Thursday, 9 August 2018

Who was Clara Beadle?

After yesterday's struggles with a new modem/router, I am back in business with a romantic story and a few mysteries. It all began with watching on Talking Pictures TV The Night has Eyes, a 1942 thriller based on a novel by Alan Kennington (and the research for him proved interesting, too - some dates should appear on IMDb soon). One of the leads was played by (Anne) Tucker McGuire, who I remembered as an authentic voice from the States amid the Canadians and British actors doing their best in radio productions of American plays and novels of the 1940s and '50s. (Bessie Love was another such and her story is also interesting.)  British Actors' Equity, like the Musicians' Union, was very hot in those post-war days in protecting the interests of their members. Immigrants taking British actors jobs were not welcome.

Tucker McGuire was lucky in coming to Britain before the war when interchange across the Atlantic was clearly as free as it is now. She arrived in 1936 as part of an all-American cast of a show which had been doing great business on Broadway since opening in January of the previous year, Three  Men on a Horse. Mystery number one is how she landed a key rôle since I can trace no record of big theatre experience. Clearly someone putting together the London cast (the original continued to run on Broadway) had spotted her talent and took a chance. The romance came towards the end of the run, as told by Michael Bott:

The story goes that, for whatever reason, she had become very disillusioned and was wanting to quit the show and the profession and return to the States. Indeed, she had written a letter of resignation to the management requesting termination of her contract. Part of the reason for her wanting to leave, it seems, was that she wasn't getting the laughs and response she expected from the English audience and had assumed it was her fault and she was no good. The afternoon she was intending to hand over her letter, it was a poorly attended matinee performance - however, although the audience seemed pretty dead as usual, one individual seemed to be enjoying her performance particularly and the laughter of one man could be heard from the back of the stalls responding, it seemed, to everything she did. Despite this very slightly reassuring event, Tucker was resolved and after the show, she made her way to the manager's office to hand in her letter of resignation. There, in the office with the manager, was none other than Noel Coward. It turned out it had been Noel Coward's laughter that had been heard and now, here he was in the office, singing her praises to the theatre manager. Needles to say, the letter remained in her hand, Tucker remained in the show for the rest of the run - her confidence restored. Now the thing is, had Tucker returned to America at that time, she would not have met and married the British actor Tom Macaulay. Tom Macaulay's full name was Chambré Thomas MacAulay Booth - and if you've been paying attention, you'll recognise the latter surname from above. Yes, our good friend Janie Booth (also an actress/writer) is the daughter of Tucker McGuire and Tom Macaulay.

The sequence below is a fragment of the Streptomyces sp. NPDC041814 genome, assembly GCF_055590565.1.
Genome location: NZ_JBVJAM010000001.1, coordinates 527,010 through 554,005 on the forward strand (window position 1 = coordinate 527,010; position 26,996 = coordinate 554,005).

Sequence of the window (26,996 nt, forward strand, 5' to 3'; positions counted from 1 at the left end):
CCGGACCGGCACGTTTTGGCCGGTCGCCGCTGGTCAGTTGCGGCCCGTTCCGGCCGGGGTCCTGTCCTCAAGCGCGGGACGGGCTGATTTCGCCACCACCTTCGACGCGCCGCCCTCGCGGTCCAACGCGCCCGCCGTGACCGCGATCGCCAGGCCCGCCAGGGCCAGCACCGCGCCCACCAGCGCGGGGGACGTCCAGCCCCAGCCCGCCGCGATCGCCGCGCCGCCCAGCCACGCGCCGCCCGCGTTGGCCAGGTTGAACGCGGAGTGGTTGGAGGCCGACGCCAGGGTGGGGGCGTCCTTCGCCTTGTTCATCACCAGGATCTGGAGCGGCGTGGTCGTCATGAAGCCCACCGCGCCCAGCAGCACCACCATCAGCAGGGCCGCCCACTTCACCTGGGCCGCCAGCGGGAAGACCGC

Mystery number two concerns Miss McGuire's travelling companion, as revealed by the Board of Trade shipping lists held by the National Archives and available on-line exclusively through Ancestry UK. Clara Beadle was also bound for Wyndhams theatre where Three Men on a Horse was to be put on. But there is no trace of her in the programme as listed in J P Wearing's analysis of 1930s West End productions. The other female lead was played by Claire Carleton, who had several US stage and a couple of screen appearances behind her. There is no record of Miss Carleton arriving by ship in Britain and the first regular transatlantic flights were a few years in the future. So it is tempting to conclude that Miss Carleton was travelling under the name of Beadle, especially as the ages match. Curiously, there is no Ancestry record of a Clara Beadle being born in the USA around 1913, but there is one in Yorkshire for that year - and I could find nothing further about her in the Ancestry database. Could there have been a Transatlantic adoption? I suppose we will never know.

Another little mystery was solved in researching this piece. It seems the unusual forename Tucker was handed down from an ancestor on her mother's side. St George Tucker was one of the movers and shakers of the American Revolution and later contributed to the jurisprudence of the young US.

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